This page discusses performance and hardware considerations when using Stash Server.
Note that Stash Data Center, not discussed on this page, uses a cluster of Stash nodes to provide Active/Active failover, and is the deployment option of choice for larger enterprises that require high availability and performance at scale.
The type of hardware you require to run Stash depends on a number of factors:
- The number and frequency of clone operations. Cloning a repository is one of the most demanding operations. One major source of clone operations is continuous integration. When your CI builds involve multiple parallel stages, Stash will be asked to perform multiple clones concurrently, putting significant load on your system.
- The size of your repositories – there are many operations in Stash that require more memory and more CPUs when working with very large repositories. Furthermore, huge Git repositories (larger than a few GBs) are likely to impact the performance of the Git client – see this discussion.
- The number of users.
The following are rough guidelines for choosing your hardware:
- Estimate the number of concurrent clones that are expected to happen regularly (look at continuous integration). Add one CPU for every 2 concurrent clone operations. Note that enabling the SCM Cache Plugin (bundled with Stash from version 2.5.0) can help to reduce the cloning load on the Stash server due to CI polling. See Scaling Stash for Continuous Integration performance.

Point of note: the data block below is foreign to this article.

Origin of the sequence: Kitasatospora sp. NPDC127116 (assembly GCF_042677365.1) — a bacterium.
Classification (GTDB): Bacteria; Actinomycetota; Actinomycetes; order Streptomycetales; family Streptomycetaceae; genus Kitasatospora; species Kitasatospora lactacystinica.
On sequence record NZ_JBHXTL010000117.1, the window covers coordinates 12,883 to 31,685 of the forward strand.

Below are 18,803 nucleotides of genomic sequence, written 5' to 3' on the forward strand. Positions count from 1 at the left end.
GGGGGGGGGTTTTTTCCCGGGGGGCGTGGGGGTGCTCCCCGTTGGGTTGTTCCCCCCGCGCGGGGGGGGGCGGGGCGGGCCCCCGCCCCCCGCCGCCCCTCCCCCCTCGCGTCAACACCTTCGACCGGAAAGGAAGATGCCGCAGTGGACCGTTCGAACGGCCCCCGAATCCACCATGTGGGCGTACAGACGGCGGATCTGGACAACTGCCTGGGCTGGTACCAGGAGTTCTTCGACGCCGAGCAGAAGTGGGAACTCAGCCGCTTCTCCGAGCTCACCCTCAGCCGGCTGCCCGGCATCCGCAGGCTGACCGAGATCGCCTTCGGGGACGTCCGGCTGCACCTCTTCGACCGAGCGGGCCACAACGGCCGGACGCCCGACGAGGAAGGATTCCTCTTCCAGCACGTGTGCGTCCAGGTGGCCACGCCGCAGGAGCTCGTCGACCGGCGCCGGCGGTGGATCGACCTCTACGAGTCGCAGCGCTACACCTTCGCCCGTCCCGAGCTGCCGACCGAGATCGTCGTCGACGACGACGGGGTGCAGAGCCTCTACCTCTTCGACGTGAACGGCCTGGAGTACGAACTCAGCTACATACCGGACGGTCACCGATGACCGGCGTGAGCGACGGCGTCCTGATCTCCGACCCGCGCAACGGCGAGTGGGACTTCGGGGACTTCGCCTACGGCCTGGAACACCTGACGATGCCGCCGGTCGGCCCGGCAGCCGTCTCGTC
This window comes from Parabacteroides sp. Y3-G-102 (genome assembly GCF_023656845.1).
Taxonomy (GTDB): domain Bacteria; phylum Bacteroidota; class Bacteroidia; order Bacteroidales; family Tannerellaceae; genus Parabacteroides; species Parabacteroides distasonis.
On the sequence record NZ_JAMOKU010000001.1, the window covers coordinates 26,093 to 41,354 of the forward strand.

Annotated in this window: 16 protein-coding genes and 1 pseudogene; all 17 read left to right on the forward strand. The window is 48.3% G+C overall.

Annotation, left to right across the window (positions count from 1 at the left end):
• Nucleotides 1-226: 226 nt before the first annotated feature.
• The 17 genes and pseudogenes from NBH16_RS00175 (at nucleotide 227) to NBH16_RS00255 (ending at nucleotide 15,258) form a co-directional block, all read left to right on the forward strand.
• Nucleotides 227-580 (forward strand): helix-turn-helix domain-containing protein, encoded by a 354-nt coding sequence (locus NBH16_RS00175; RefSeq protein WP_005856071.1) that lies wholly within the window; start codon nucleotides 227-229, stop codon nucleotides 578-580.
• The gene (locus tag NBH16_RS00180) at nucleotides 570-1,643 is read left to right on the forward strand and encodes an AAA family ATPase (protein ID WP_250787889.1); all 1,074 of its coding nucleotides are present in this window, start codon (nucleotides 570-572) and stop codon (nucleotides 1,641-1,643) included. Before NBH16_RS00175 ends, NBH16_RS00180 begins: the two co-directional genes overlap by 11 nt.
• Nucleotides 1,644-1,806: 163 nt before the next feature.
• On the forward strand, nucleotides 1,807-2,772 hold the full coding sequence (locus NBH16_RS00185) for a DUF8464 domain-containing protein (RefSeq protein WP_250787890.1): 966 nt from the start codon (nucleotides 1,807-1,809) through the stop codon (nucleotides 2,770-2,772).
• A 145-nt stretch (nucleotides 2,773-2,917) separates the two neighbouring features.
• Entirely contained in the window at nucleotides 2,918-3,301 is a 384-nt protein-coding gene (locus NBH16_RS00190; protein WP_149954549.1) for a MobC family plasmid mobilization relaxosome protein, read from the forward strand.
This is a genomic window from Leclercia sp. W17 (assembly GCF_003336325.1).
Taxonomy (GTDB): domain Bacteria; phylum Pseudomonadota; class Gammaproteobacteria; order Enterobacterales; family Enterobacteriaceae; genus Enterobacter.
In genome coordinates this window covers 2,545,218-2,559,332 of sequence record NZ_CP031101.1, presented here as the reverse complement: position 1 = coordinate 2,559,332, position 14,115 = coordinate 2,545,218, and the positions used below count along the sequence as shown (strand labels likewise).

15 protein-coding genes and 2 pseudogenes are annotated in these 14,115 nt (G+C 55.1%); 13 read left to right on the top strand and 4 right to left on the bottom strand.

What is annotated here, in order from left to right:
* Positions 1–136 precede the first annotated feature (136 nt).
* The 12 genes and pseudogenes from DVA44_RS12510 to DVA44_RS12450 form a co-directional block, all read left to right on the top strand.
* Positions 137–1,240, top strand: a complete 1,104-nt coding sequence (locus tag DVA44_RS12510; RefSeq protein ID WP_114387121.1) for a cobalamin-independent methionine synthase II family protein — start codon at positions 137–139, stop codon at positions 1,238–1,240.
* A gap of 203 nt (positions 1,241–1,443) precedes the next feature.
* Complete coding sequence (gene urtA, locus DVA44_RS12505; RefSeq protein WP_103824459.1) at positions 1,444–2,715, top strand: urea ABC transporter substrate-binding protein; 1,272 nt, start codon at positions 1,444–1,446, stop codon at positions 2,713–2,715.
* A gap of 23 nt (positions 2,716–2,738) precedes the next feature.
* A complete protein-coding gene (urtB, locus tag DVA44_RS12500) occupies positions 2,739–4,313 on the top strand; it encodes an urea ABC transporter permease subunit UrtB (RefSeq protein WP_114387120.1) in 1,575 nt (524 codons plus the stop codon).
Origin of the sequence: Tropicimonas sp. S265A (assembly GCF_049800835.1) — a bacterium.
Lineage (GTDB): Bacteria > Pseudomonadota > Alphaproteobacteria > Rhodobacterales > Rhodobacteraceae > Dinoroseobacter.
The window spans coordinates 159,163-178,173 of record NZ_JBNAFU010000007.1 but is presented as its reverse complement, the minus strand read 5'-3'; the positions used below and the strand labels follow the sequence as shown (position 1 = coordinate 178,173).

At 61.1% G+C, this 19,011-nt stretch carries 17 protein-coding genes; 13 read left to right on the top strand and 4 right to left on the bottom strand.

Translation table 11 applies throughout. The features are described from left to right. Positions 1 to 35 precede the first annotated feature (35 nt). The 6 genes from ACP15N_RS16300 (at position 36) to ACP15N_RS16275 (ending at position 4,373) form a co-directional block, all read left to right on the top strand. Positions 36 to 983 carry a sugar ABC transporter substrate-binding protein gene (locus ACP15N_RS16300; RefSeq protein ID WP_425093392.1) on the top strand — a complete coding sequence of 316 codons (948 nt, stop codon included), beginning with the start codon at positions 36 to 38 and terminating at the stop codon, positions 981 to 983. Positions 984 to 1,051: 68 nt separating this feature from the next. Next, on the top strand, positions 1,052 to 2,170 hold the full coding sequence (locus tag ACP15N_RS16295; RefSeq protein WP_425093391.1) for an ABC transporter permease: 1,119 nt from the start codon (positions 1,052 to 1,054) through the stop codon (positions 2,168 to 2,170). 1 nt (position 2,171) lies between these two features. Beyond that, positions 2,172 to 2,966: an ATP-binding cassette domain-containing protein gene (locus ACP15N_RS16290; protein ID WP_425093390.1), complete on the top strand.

- Estimate or calculate the average repository size and allocate 1.5 x number of concurrent clone operations x min(repository size, 700MB) of memory.
Understanding Stash's resource usage
Most of the things you do in Stash involve both the Stash server and one or more Git processes created by Stash. For instance, when you view a file in the Stash web application, Stash processes the incoming request, performs permission checks, creates a Git process to retrieve the file contents and formats the resulting webpage. In serving most pages, both the Stash server and Git processes are involved. The same is true for the 'hosting' operations: pushing your commits to Stash, cloning a repository from Stash or fetching the latest changes from Stash.
As a result, when configuring Stash for performance, CPU and memory consumption for both Stash and Git should be taken into account.
When deciding on how much memory to allocate for Stash, the most important factor to consider is the amount of memory required for Git. Some Git operations are fairly expensive in terms of memory consumption, most notably the initial push of a large repository to Stash and cloning large repositories from Stash. For large repositories, it is not uncommon for Git to use up to 500 MB of memory during the clone process. The numbers vary from repository to repository, but as a rule of thumb 1.5 x the repository size on disk (contents of the .git/objects directory) is a rough estimate of the required memory for a single clone operation for repositories up to 400 MB. For larger repositories, memory usage flattens out at about 700 MB.
The clone operation is the most memory intensive Git operation. Most other Git operations, such as viewing file history, file contents and commit lists are lightweight by comparison.